United States District Court, W.D. Missouri, Central Division
NANETTE K. LAUGHREY United States District
Larry Eugene Johnson, an inmate, brings this suit alleging
Sixth and Eighth Amendment violations under Section 1983 and
a violation of the Missouri Sunshine Law under Mo. Rev. Stat
§ 610.023.3. Before the Court is Defendant Carey
Markley’s Motion to Dismiss [Doc. 12]. For the
following reasons, the motion is granted in part and denied
Larry Johnson is an inmate at the Algoa Correctional Center
in Jefferson City, Missouri. According to Johnson’s
complaint, the Defendants-all corrections officers,
directors, wardens, or other prison staff members-have
repeatedly retaliated against Johnson for his attempts to
file and pursue inmate grievances, meet in confidence with
his attorneys, and defend himself at disciplinary hearings.
complaint provides several examples of these episodes. First,
beginning in 2015, Johnson’s meetings and phone calls
with his counsel were monitored by corrections officers.
Second, Johnson was placed in administrative segregation
after he fell in the shower and injured his face. Third,
Johnson ordered legal materials in advance of a disciplinary
hearing, but these materials were not delivered for four
months. Fourth, while Johnson was required to sign a form
acknowledging he received a copy of the Missouri Department
of Corrections’ Offender Rulebook, he did not, in fact,
actually receive a copy. Johnson’s mail was also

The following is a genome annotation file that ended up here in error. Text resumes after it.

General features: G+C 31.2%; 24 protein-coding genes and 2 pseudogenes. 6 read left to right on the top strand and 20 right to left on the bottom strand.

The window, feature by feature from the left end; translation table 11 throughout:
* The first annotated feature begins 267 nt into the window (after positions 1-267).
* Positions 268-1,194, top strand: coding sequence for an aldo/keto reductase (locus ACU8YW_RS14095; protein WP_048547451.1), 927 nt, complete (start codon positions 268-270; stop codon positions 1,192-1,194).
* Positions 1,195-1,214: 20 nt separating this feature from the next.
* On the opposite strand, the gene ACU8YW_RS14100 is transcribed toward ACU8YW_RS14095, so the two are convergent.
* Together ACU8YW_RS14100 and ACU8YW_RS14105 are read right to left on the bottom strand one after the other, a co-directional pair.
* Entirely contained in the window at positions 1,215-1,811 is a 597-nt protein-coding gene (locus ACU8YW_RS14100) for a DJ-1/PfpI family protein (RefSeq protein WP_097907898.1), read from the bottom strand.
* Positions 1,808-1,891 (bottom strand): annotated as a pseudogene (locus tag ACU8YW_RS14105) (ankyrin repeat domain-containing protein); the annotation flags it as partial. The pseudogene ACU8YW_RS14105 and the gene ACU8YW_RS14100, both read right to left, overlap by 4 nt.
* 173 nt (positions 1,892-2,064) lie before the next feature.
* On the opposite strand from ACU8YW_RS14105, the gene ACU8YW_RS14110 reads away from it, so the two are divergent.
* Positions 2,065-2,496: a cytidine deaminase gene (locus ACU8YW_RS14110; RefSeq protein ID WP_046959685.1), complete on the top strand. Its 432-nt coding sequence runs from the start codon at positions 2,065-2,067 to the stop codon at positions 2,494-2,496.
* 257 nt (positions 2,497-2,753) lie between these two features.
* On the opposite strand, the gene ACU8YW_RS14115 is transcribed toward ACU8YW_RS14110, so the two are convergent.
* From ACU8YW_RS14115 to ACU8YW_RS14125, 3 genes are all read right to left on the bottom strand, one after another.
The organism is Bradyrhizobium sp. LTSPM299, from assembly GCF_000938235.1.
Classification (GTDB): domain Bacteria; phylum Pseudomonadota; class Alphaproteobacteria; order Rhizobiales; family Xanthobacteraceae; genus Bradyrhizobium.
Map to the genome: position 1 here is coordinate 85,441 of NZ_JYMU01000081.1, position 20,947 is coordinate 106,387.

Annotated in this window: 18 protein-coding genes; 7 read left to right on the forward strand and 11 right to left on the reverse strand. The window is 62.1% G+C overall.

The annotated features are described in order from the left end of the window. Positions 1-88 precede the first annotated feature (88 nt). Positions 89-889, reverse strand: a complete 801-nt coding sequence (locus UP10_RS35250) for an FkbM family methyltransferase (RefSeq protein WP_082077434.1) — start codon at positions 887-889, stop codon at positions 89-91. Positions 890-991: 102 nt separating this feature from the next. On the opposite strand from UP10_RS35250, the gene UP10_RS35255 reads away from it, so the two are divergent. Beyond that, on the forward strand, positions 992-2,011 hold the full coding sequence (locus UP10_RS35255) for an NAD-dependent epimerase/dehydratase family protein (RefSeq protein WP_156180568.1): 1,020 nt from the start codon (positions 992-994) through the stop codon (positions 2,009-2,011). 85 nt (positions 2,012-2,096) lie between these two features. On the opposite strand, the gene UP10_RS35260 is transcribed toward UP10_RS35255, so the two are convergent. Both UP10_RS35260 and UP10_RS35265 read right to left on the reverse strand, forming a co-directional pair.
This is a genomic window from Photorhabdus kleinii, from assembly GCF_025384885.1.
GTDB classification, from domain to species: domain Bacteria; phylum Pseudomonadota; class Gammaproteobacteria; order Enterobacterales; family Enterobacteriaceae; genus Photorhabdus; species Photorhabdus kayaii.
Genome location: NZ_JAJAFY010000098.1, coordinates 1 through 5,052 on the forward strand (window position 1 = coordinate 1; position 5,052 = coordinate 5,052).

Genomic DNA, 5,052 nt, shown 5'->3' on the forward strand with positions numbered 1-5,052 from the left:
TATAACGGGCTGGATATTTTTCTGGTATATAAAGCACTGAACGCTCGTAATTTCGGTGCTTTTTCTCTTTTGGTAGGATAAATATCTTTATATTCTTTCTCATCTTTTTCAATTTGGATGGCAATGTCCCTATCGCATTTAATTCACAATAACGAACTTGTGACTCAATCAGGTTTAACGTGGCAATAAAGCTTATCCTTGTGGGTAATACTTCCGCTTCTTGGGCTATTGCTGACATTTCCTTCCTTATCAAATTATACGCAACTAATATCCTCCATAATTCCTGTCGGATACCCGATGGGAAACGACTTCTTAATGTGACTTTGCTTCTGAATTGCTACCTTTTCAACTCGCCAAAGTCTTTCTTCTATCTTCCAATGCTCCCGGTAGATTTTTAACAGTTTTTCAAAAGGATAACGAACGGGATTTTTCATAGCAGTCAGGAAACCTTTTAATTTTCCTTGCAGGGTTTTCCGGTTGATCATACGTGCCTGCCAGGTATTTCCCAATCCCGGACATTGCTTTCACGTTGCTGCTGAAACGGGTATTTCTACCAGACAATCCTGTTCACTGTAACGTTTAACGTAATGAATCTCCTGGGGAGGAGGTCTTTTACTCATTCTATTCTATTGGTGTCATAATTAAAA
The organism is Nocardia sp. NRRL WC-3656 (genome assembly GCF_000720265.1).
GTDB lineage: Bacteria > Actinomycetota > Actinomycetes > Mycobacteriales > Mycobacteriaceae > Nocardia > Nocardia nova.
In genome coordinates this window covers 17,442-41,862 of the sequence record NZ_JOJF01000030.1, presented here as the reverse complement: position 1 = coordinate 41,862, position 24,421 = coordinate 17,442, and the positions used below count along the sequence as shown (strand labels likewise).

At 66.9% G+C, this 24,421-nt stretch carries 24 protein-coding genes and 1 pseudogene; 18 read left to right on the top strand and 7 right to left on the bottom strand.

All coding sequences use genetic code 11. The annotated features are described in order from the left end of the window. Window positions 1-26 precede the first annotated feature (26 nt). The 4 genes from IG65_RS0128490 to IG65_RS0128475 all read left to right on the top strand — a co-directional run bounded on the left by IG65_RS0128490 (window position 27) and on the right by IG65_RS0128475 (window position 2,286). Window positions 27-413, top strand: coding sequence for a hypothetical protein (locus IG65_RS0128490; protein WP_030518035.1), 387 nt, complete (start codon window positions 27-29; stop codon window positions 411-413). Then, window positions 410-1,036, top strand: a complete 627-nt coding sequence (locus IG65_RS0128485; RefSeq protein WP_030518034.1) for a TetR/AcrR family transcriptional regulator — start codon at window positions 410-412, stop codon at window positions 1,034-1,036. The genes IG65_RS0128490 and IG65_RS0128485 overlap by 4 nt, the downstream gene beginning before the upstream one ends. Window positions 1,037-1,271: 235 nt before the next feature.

searched; when his attorney attempted to send him a copy of
the Offender Rulebook, it was found and confiscated. Fifth,
Johnson was forced to attend a disciplinary hearing without
his attorney. He was given a sentence at this hearing that
exceeded the allowable sentence under DOC rules and extended
his confinement period by three months.
Johnson was not provided medical care for a serious
toothache. He first sought care by filing multiple Medical
Service Request forms, which were ignored. Johnson then
presented to Defendant John Doe Markley, a doctor, in an
attempt to receive medical attention. Dr. Markley asked
Johnson to sign a liability release; when Johnson refused,
Dr. Markley slammed shut the prison cell’s chuckhole
door, cutting him in the face. On later attempts to receive
medical care, Dr. Markley and his staff, including Dr.
Markley’s spouse, Defendant Carey Markley, repeatedly
delayed Johnson’s appointment to have his tooth
extracted. When the appointment finally took place, Johnson
was forced to sign a waiver and the tooth was then removed in
an unnecessarily painful manner.
survive a motion to dismiss, a complaint must “contain
sufficient factual matter, accepted as true, to ‘state
a claim to relief that is plausible on its
face.’” Ashcroft v. Iqbal, 556 U.S. 662,
678 (2009) (quoting Bell Atlantic Corp. v. Twombly,
550 U.S. 544, 570 (2007)). A claim has facial plausibility
when its allegations rise above the “speculative”
or “conceivable, ” Twombly, 550 U.S. at
547, and where “the plaintiff pleads factual content
that allows the court to draw the reasonable inference that
the defendant is liable for the misconduct alleged, ”
Iqbal, 556 U.S. at 678. Such a complaint will be
liberally construed in the light most favorable to the
plaintiff. Eckert v. Titan Tire Corp., 514 F.3d 801,
806 (8th Cir. 2008).
Carey Markley asks the Court to dismiss the two counts